Introducing The Scrum Master

Scrum: Why?

Scrum is an acronym that comes from rugby, where teams work together to achieve their goal. Scrum encourages teams to push themselves further every time. Scrum is based on the principles of "Inspect" and "Adapt". 

Regular inspections expose any issues or barriers, and the team adapts its approach to address them. This feedback loop is shorter and allows for product defects to be identified early in the process. You can also get scaled agile coaching online.

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Scrum is made up of certain roles, artifacts, and time boxes. Scrum teams are made up of between 5 and 7 people. 

Scrum Roles

Scrum has only three roles for its developers. These roles are the Product Owner and Scrum Master, as well as the Team. Usually, one Product Owner acts as the customer proxy or finalizer of the requirements. The Scrum Master, or process owner, focuses on eliminating any obstacles that the team may face and ensuring that Scrum is properly followed.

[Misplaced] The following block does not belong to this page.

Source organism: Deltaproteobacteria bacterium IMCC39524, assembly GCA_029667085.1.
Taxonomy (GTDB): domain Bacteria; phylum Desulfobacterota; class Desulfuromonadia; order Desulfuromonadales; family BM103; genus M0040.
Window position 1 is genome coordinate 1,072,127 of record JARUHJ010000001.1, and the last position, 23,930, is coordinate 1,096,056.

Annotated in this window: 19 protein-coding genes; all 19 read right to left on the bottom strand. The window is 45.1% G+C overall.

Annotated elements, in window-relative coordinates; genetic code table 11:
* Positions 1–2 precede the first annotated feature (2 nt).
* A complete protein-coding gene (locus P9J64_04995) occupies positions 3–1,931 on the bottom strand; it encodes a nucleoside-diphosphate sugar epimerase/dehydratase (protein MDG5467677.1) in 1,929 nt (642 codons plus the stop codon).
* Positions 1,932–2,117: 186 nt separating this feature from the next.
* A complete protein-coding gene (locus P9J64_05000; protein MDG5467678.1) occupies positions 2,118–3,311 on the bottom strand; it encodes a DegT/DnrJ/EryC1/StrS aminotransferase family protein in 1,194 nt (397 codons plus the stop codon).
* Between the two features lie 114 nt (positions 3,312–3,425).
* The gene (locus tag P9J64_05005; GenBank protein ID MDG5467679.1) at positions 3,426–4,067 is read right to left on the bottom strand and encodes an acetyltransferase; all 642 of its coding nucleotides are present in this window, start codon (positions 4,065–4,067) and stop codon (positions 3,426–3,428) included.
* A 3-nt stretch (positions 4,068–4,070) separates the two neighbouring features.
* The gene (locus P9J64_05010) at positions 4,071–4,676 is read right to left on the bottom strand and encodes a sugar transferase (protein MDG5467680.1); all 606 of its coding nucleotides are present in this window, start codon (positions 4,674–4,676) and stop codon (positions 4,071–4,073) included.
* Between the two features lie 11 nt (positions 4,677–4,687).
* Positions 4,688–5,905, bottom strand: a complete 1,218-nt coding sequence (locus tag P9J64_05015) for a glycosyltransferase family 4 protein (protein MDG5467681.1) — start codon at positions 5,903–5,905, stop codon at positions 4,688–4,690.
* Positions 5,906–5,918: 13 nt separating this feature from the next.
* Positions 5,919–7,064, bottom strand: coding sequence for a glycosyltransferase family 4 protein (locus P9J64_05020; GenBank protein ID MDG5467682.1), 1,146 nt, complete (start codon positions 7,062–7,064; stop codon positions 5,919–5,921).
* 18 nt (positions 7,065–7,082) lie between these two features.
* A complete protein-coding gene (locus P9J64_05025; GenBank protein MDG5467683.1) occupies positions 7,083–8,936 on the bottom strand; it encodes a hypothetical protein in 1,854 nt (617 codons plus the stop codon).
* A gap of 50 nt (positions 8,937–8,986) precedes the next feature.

Any member of the team other than the Scrum Master or Product Owner is called the Team. This could include a tester, programmer, business analyst, or architect. Scrum encourages team members to take on different roles and it is common for team members to pitch in when and where necessary.

Scrum is made up of iterations, or sprints. These can be any length, from one week up to four weeks. No matter how much work has been completed, sprints begin and end at the same time. This is known as a "time box", which will be described below.